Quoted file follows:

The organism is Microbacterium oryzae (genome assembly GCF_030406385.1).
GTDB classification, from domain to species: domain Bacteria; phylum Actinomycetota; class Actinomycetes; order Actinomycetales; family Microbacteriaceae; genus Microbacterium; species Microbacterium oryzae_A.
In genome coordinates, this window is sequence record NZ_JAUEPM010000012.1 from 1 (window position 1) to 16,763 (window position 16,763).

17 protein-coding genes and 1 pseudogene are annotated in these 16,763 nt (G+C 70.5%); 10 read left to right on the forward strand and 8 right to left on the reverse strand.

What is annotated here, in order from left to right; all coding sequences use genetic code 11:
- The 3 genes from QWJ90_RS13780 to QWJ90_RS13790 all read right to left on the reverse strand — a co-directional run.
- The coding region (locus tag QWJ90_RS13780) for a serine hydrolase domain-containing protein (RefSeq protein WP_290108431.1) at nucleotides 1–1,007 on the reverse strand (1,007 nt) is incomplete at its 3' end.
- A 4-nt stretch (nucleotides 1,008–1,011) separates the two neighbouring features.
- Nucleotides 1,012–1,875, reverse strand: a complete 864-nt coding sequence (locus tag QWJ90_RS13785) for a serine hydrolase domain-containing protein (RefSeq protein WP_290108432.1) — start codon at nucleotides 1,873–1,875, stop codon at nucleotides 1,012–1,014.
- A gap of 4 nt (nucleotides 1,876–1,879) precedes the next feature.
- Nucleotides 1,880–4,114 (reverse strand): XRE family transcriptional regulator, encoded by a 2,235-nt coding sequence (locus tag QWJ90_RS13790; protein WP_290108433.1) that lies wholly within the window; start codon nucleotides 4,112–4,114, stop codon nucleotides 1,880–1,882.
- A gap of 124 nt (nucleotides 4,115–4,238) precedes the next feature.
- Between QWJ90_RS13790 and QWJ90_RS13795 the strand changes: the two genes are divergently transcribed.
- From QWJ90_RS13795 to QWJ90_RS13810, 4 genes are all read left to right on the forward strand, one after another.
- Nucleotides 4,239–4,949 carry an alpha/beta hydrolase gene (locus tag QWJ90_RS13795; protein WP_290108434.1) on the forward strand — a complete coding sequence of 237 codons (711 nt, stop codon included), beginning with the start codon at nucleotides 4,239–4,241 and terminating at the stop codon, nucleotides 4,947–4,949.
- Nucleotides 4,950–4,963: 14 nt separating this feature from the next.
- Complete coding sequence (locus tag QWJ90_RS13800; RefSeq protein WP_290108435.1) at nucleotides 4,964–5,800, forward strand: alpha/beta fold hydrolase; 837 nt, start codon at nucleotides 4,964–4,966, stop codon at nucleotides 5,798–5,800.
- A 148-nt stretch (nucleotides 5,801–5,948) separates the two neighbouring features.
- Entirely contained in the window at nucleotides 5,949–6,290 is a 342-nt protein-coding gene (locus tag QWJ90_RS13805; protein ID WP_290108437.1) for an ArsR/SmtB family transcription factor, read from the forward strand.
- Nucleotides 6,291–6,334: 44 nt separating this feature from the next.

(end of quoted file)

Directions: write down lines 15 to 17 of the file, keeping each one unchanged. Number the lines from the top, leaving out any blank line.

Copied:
- Nucleotides 4,239–4,949 carry an alpha/beta hydrolase gene (locus tag QWJ90_RS13795; protein WP_290108434.1) on the forward strand — a complete coding sequence of 237 codons (711 nt, stop codon included), beginning with the start codon at nucleotides 4,239–4,241 and terminating at the stop codon, nucleotides 4,947–4,949.
- Nucleotides 4,950–4,963: 14 nt separating this feature from the next.
- Complete coding sequence (locus tag QWJ90_RS13800; RefSeq protein WP_290108435.1) at nucleotides 4,964–5,800, forward strand: alpha/beta fold hydrolase; 837 nt, start codon at nucleotides 4,964–4,966, stop codon at nucleotides 5,798–5,800.